Saturday, January 12, 2013

Frozen Fish

At 6:30 a.m. MST the outside temperature on our back porch in San Tan Valley, Arizona, was 26 degrees. 

Did you see that? T-w-e-n-t-y-s-i-x.  I haven’t seen twenty-six in twenty-eight years.  Never mind doing the math—it’s none of your business how old I am.
At 10:30 a.m. MST it was 38 degrees Fahrenheit, and at 3:00 p.m. we reached a record low high of 44.  F-o-r-t-y-f-o-u-r.  And that is the reason my sweetie and I sat on the sofa like frozen slugs on this frigid day, watching documentaries on TV about Alaska.
It made us feel warmer.
I learned about moose (mise?), glaciers, and brain dead adventurers who think it’s fun to risk life and limb on a little seven-mile stroll up frozen Mt. Denali.  I found out mises grow brand new antlers once a year and promptly tear them up fighting other male moose for a date with a female only Bullwinkle could love. 

No brain cells there, either. 

I learned that glaciers have fissures and it’s more important to watch where you walk there than it is in a cow pasture.  And I learned that I am blessed to detest the word ‘adventure' because at least it means I didn’t die today on Denali.
So here I sat, hidden under piles of blankets—held captive to the remote controlled by my husband—watching flocks of fish jump in the air straight into the mouths of waiting brown bears. Alaskan fast food, I guess.  I watched a thirty-minute program about the five-year life span of salmon.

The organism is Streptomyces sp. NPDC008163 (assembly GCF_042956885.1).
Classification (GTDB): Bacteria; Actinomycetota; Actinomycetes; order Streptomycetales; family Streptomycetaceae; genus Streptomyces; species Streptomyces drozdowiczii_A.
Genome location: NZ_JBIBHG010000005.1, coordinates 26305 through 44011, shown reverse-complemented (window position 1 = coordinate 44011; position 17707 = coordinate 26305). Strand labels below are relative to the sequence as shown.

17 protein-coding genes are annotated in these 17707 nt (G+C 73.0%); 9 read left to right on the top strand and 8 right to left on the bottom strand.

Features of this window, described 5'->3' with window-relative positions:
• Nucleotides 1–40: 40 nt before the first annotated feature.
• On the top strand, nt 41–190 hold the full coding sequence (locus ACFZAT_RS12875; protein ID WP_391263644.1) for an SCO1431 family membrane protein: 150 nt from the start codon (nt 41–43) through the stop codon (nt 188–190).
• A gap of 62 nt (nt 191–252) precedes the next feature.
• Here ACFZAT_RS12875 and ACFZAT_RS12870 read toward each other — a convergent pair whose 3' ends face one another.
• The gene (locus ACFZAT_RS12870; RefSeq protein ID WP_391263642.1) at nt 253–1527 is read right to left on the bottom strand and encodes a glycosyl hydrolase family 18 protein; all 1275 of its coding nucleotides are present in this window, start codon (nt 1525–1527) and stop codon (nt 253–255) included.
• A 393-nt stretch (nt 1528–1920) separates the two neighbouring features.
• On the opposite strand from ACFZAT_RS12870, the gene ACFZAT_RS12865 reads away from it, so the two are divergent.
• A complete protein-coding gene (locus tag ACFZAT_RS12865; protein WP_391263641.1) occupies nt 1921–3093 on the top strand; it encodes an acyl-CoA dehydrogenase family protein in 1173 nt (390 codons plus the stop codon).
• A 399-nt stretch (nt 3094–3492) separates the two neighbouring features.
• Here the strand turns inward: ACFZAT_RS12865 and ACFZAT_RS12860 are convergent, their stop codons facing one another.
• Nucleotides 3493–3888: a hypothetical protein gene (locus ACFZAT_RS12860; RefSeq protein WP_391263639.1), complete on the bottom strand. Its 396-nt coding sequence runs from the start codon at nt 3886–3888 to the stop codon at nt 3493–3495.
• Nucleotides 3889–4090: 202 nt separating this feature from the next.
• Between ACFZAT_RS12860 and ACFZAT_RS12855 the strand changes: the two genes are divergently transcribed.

And when it was over, I didn’t know whose life had been wasted more—mine or those fish.
Only two out of every fifteen hundred eggs will survive to become salmon. They live and grow and—I  assume—hide a lot for three or four years until they become victims of their own instincts. Then, for no apparent reason, they click their little tailfins together, chant “there’s no place like home,” and begin an illogical ten thousand mile journey upstream all the way back to their hometown.

It’s an adventure that will cost them their life.  

They fight waterfalls and fatigue and hungry, lazy bears.  They even encounter a specialized predator called a salmon shark with an infinite appetite for omega 3’s.  And after nature reduces the surplus population of salmon, if the survivors are clever and strong and lucky enough to make it back to the family homestead alive, they will lay all their eggs in one basket and immediately die.  What a depressing, pointless life.

I was distraught and left with this thought: It sure sucks to be a salmon.
Apparently Alaska presents a hostile environment to man and beast and fish.  But if you’re a shivering slug on a sofa, there seem to be no known predators.  The only risk to my survival at the moment is dying from boredom or heat stroke under all these blankets.

But why take the chance?
Tomorrow I’m swiping the remote.


  1. I thought of you this morning, knowing we were having similar weather. Yet also knowing our responses were completely different, since I have no sense yet plenty of insulation.
    It was 28 degrees and snowing as I made my way to clean the office for which I'm responsible. Immediately following, I was headed to the gym. So for approximately 4.5 hours of this wintery day,I was in shorts. That's when I thought of you. :-)

  2. And that's what separates the cold from the bold. Shorts. Wow. I just threw on another blanket thinking about it. Love ya. :)

  3. At least it wasn't football! Bears and salmon are an improvement on that.

    1. I'm with you on that one, Liz. I have never understood football. And it was beautiful scenery with some hot coffee. I'm always tongue-in-cheek here, but it was a relaxing way to spend a cold day. :)